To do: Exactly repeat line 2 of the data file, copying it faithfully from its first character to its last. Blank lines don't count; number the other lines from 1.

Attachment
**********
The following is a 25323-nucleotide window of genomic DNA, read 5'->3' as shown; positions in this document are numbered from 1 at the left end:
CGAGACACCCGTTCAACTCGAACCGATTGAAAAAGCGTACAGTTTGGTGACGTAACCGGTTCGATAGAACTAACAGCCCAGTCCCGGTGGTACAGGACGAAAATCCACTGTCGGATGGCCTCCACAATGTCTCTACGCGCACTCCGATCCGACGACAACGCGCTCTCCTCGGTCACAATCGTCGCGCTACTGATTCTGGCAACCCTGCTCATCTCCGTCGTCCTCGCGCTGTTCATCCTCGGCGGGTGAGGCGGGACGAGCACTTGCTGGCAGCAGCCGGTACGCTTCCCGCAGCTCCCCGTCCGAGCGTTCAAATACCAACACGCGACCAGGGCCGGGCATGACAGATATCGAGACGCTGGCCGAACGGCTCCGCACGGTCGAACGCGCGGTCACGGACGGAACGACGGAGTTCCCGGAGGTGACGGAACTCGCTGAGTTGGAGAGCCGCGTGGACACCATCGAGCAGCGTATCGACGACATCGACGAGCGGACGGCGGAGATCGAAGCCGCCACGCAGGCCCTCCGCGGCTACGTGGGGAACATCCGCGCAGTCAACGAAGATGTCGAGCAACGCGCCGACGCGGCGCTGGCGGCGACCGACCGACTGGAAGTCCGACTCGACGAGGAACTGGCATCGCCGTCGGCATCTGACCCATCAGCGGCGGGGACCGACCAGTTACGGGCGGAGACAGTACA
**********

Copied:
CGAGACACCCGTTCAACTCGAACCGATTGAAAAAGCGTACAGTTTGGTGACGTAACCGGTTCGATAGAACTAACAGCCCAGTCCCGGTGGTACAGGACGAAAATCCACTGTCGGATGGCCTCCACAATGTCTCTACGCGCACTCCGATCCGACGACAACGCGCTCTCCTCGGTCACAATCGTCGCGCTACTGATTCTGGCAACCCTGCTCATCTCCGTCGTCCTCGCGCTGTTCATCCTCGGCGGGTGAGGCGGGACGAGCACTTGCTGGCAGCAGCCGGTACGCTTCCCGCAGCTCCCCGTCCGAGCGTTCAAATACCAACACGCGACCAGGGCCGGGCATGACAGATATCGAGACGCTGGCCGAACGGCTCCGCACGGTCGAACGCGCGGTCACGGACGGAACGACGGAGTTCCCGGAGGTGACGGAACTCGCTGAGTTGGAGAGCCGCGTGGACACCATCGAGCAGCGTATCGACGACATCGACGAGCGGACGGCGGAGATCGAAGCCGCCACGCAGGCCCTCCGCGGCTACGTGGGGAACATCCGCGCAGTCAACGAAGATGTCGAGCAACGCGCCGACGCGGCGCTGGCGGCGACCGACCGACTGGAAGTCCGACTCGACGAGGAACTGGCATCGCCGTCGGCATCTGACCCATCAGCGGCGGGGACCGACCAGTTACGGGCGGAGACAGTACA